The exact mechanisms by which a reduction in periodontal inflammation following treatment may affect insulin resistance and glycemic control are not well established. It has been noted that local as well as systemic dissemination of inflammatory mediators, most notably the cytokines TNF-α and IL-6, may increase insulin resistance. IL-6 itself acts to further stimulate TNF-α production, which may lead to additional insulin resistance. Chronic periodontal infection can contribute to insulin resistance by up-regulating these cytokines.63 In addition, monocytes from DM patients produce up to 32 times more TNF-α than monocytes from patients without DM when stimulated by periodontal pathogens, leading to higher systemic cytokine levels.64

Click here to enlarge image

Obesity is a risk factor for type 2 DM and also may be a potential risk factor for periodontal disease.65,66 Obesity was shown to be associated with periodontal disease in a cohort study of 241 patients, where the additional risk for periodontitis was 3-fold higher in patients with BMI 25 to 29.9 kg/m2 than in patients with BMI ≤20 kg/m2.(ref 65) Patients with BMI ≤30 kg/m2 had an 8.6-fold higher risk than controls. A recent study using data from 12,367 subjects in the National Health and Nutrition Examination Survey (NHANES III) showed that insulin resistance appears to mediate this relationship,47 which may begin to explain the association between periodontal disease and DM. The study further suggested that high plasma TNF-α levels associated with enhanced adipocyte secretion in obesity may account for further increases in insulin resistance. A model was proposed in which increased cytokine levels, along with additional cytokine production triggered by advanced glycation end products (AGE) in DM patients, create a systemic hyperinflammatory state and prime the periodontal tissues to respond in an exaggerated manner to infecting microorganisms. Further data are needed to substantiate this theory. However, periodontal therapy not only reduces local inflammation and cytokine levels but also reduces TNF-α levels systemically, and this correlates with a significant improvement in glycemic control in patients with type 2 DM, with a significant reduction in HbA1c levels from 8.0% to 7.1%.67 Further work is needed to determine exactly how periodontal treatment and the subsequent reduction in periodontal inflammation may reduce insulin resistance and thus lead to improved glycemic control.38

Diabetes Mellitus: Potential to Impact Periodontal Disease Severity

Diabetes mellitus has long been known to have a significant influence on the periodontium and is viewed as a risk factor for both gingivitis and periodontitis, although it is clear that not all patients with DM have periodontal disease. The relationship seems highly dependent upon the level of glycemic control.68 Just as DM patients with poor control are more likely to exhibit retinopathy, neuropathy, and nephropathy, they are also at greater risk for destructive periodontal disease. The current periodontal disease classification lists “diabetes mellitus-associated gingivitis” as a distinct disease entity.69 Although there is no distinct diabetes-associated periodontitis in the current classification, uncontrolled or poorly controlled DM is considered a modifier of preexisting periodontitis that adjunctively enhances its severity.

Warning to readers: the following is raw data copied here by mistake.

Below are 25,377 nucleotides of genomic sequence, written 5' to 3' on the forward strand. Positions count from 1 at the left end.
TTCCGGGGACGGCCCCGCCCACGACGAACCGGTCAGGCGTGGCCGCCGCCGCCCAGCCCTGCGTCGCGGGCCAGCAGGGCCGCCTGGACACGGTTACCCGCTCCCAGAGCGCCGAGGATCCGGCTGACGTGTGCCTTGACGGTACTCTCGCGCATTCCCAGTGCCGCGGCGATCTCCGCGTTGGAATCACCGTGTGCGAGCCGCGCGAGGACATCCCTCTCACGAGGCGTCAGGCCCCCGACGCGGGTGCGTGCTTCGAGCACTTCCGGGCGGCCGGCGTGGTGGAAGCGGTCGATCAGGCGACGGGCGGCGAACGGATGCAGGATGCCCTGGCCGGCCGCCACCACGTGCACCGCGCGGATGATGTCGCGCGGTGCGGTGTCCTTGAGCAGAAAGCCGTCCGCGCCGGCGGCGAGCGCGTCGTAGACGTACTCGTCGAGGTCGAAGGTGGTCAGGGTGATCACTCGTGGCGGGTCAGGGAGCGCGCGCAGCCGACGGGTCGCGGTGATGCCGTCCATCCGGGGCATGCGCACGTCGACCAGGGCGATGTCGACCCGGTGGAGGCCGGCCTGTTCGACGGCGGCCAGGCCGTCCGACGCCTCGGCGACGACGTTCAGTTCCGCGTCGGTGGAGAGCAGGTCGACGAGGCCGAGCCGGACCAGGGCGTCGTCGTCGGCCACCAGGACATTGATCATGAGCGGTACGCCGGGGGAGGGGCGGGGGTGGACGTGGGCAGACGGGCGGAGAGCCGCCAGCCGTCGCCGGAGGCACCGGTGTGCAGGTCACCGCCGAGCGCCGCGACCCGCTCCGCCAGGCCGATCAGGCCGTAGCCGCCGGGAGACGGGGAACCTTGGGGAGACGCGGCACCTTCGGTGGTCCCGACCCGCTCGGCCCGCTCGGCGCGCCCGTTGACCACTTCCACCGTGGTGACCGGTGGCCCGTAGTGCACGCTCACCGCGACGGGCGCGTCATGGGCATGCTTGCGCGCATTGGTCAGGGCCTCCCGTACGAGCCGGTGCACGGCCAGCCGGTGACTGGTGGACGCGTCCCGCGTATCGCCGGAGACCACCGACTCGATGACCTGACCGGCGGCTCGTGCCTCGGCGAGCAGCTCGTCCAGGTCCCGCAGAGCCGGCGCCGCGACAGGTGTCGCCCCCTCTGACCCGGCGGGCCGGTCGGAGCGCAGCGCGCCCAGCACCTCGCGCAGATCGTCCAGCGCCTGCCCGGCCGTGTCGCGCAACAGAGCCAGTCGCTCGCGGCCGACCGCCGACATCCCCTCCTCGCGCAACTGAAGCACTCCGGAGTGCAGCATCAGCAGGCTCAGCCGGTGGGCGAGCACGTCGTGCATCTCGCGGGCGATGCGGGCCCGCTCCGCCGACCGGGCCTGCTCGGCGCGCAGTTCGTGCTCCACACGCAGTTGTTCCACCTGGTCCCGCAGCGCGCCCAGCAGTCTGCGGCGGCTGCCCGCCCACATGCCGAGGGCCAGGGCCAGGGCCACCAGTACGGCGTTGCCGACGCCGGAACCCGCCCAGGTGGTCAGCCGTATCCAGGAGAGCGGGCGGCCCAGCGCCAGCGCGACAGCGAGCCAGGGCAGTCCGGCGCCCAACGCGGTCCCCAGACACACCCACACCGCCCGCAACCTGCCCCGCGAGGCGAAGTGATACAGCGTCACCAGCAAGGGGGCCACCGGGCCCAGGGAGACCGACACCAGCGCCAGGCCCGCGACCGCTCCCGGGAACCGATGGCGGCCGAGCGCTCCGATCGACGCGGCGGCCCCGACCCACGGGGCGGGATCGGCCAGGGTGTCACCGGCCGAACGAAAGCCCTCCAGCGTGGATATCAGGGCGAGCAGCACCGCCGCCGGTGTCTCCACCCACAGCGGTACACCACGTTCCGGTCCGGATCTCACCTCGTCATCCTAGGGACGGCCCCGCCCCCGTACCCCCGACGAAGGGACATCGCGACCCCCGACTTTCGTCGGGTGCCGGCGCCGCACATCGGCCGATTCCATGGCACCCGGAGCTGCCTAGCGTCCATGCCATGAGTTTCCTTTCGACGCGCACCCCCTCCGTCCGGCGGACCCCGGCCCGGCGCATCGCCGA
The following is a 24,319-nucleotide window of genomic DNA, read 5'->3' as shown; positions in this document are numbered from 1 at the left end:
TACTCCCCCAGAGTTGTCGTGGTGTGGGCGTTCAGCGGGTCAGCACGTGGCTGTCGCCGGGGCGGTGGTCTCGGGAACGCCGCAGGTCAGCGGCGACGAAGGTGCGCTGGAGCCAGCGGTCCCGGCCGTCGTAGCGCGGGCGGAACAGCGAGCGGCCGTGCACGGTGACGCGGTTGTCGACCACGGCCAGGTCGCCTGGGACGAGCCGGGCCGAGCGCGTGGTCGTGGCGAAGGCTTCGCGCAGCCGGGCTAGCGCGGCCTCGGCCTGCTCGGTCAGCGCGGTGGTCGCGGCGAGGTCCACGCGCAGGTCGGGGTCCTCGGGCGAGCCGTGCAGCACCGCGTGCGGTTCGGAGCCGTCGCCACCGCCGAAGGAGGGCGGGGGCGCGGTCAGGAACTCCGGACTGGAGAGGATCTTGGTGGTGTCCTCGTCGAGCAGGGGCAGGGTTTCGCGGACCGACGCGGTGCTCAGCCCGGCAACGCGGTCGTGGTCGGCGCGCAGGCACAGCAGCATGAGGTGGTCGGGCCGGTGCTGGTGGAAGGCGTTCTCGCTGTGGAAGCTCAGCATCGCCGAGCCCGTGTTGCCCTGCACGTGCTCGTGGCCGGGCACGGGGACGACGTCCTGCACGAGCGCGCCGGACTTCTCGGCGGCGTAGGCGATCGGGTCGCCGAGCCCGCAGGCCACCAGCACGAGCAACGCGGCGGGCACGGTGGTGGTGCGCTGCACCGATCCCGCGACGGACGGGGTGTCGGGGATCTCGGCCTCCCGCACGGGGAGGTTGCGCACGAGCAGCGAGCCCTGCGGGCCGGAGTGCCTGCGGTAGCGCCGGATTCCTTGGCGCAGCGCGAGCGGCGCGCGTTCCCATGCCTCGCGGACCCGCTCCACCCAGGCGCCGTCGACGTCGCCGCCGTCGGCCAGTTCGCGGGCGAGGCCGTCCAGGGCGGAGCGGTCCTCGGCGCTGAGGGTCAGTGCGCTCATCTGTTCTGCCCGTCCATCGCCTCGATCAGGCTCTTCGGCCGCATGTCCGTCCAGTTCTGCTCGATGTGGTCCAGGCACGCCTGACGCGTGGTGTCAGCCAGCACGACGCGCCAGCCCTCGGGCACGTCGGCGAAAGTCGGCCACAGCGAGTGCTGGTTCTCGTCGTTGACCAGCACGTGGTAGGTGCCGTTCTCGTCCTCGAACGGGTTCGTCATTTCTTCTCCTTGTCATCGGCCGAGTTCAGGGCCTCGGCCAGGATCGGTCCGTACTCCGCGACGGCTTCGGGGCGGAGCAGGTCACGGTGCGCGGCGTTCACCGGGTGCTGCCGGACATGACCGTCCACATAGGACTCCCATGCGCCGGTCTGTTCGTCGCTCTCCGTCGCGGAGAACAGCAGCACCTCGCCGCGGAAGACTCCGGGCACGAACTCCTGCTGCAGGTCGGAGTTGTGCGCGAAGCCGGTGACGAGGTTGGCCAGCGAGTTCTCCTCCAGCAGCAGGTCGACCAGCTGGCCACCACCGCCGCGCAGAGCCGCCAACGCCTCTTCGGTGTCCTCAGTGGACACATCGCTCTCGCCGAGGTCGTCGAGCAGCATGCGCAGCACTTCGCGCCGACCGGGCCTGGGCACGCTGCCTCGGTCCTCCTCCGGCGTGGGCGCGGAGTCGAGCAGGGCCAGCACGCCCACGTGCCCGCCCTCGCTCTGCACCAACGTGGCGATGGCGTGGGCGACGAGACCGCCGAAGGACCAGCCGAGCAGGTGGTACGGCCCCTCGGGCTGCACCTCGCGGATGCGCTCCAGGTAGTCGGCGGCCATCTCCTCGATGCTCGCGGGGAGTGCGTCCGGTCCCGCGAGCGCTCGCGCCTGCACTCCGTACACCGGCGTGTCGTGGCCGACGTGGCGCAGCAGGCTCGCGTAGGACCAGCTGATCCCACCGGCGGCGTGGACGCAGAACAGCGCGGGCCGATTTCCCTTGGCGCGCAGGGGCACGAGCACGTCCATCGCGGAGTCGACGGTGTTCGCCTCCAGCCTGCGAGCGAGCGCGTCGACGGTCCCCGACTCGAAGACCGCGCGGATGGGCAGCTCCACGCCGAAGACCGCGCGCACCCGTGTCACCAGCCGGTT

Both children and adult patients with DM tend to have more plaque-induced gingivitis than healthy individuals, although this has not been shown in all studies.70 Given similar levels of plaque accumulation, gingivitis is more prevalent and severe in type 1 and type 2 DM patients than in non-diabetic controls,71-73 with significantly more gingivitis seen in patients with poorly controlled DM than in those with well-controlled DM or without DM.73-76 Supporting this relationship, gingival inflammation tends to subside as glycemic control improves.52,75,76 More recently, a study of experimental gingivitis in type 1 DM patients found that even patients with relatively well-controlled DM develop gingivitis more readily than non-diabetic individuals because of a hyperinflammatory immune response, despite similar plaque levels and bacterial composition,77 again implicating the systemic inflammation present in the diabetic state as an etiology for periodontal disease.

Most evidence also suggests that type 1 and type 2 DM increase the risk of periodontitis. Of 21 epidemiological studies in children, adolescents, and adults with type 1 DM, 95% found a greater prevalence, severity, or extent of periodontal destruction in DM patients than in non-DM controls.78 Age is a factor in the prevalence of periodontitis: type 1 DM did not affect prevalence in subjects under age 12; however, during adolescence and middle age, the prevalence increased more in DM patients than in controls.71 Another systematic review and meta-analysis examining over 3,500 adult DM patients found that patients with DM had more severe periodontitis than those without DM in the majority of studies.4 In large epidemiological studies of the Pima Indians of Arizona, who have the world’s highest prevalence of type 2 DM,79,80 patients with DM had a risk for developing periodontitis that was about 3 times higher than the U.S. average. Other studies of DM patients corroborate the greater extent and severity of periodontal destruction in these patients versus non-DM controls when all other risk factors are taken into account.81,82 This higher prevalence and severity of periodontitis may also put these patients at higher risk for continued progression of periodontal destruction,83 with type 2 patients having up to a 4-fold greater risk of progressive periodontal bone loss than non-DM control patients.84